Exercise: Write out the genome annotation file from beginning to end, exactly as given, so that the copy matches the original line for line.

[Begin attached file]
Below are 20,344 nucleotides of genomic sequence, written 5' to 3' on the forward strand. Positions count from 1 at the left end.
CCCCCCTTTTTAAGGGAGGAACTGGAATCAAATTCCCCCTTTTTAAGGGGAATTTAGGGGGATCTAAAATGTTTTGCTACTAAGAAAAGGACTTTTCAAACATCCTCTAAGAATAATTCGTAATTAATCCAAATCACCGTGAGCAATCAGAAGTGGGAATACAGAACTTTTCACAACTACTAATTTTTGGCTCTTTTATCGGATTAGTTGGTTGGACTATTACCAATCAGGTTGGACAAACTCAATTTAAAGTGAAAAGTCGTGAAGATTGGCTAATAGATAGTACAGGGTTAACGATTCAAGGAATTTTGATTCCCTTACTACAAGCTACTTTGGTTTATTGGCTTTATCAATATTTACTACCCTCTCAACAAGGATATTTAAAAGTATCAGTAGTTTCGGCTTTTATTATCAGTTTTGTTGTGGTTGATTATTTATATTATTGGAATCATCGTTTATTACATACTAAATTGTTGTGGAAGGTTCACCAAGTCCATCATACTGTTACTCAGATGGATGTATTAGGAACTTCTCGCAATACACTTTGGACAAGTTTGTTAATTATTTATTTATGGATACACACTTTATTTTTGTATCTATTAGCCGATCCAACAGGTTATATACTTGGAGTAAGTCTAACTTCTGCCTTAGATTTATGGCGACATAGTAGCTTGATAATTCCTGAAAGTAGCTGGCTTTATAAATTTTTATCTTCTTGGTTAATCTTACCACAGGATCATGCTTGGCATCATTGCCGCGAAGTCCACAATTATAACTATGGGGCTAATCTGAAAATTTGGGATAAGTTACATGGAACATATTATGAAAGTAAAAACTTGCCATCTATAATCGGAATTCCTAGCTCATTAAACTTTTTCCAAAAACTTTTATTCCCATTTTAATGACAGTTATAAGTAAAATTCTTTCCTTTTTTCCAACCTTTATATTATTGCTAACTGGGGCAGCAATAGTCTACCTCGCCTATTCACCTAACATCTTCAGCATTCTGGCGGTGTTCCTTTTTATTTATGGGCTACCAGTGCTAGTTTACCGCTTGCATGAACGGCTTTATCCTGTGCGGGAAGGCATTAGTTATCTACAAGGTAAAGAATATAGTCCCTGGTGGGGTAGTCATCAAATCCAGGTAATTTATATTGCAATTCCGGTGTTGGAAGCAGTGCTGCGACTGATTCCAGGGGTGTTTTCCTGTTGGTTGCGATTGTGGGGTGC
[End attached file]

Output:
Below are 20,344 nucleotides of genomic sequence, written 5' to 3' on the forward strand. Positions count from 1 at the left end.
CCCCCCTTTTTAAGGGAGGAACTGGAATCAAATTCCCCCTTTTTAAGGGGAATTTAGGGGGATCTAAAATGTTTTGCTACTAAGAAAAGGACTTTTCAAACATCCTCTAAGAATAATTCGTAATTAATCCAAATCACCGTGAGCAATCAGAAGTGGGAATACAGAACTTTTCACAACTACTAATTTTTGGCTCTTTTATCGGATTAGTTGGTTGGACTATTACCAATCAGGTTGGACAAACTCAATTTAAAGTGAAAAGTCGTGAAGATTGGCTAATAGATAGTACAGGGTTAACGATTCAAGGAATTTTGATTCCCTTACTACAAGCTACTTTGGTTTATTGGCTTTATCAATATTTACTACCCTCTCAACAAGGATATTTAAAAGTATCAGTAGTTTCGGCTTTTATTATCAGTTTTGTTGTGGTTGATTATTTATATTATTGGAATCATCGTTTATTACATACTAAATTGTTGTGGAAGGTTCACCAAGTCCATCATACTGTTACTCAGATGGATGTATTAGGAACTTCTCGCAATACACTTTGGACAAGTTTGTTAATTATTTATTTATGGATACACACTTTATTTTTGTATCTATTAGCCGATCCAACAGGTTATATACTTGGAGTAAGTCTAACTTCTGCCTTAGATTTATGGCGACATAGTAGCTTGATAATTCCTGAAAGTAGCTGGCTTTATAAATTTTTATCTTCTTGGTTAATCTTACCACAGGATCATGCTTGGCATCATTGCCGCGAAGTCCACAATTATAACTATGGGGCTAATCTGAAAATTTGGGATAAGTTACATGGAACATATTATGAAAGTAAAAACTTGCCATCTATAATCGGAATTCCTAGCTCATTAAACTTTTTCCAAAAACTTTTATTCCCATTTTAATGACAGTTATAAGTAAAATTCTTTCCTTTTTTCCAACCTTTATATTATTGCTAACTGGGGCAGCAATAGTCTACCTCGCCTATTCACCTAACATCTTCAGCATTCTGGCGGTGTTCCTTTTTATTTATGGGCTACCAGTGCTAGTTTACCGCTTGCATGAACGGCTTTATCCTGTGCGGGAAGGCATTAGTTATCTACAAGGTAAAGAATATAGTCCCTGGTGGGGTAGTCATCAAATCCAGGTAATTTATATTGCAATTCCGGTGTTGGAAGCAGTGCTGCGACTGATTCCAGGGGTGTTTTCCTGTTGGTTGCGATTGTGGGGTGC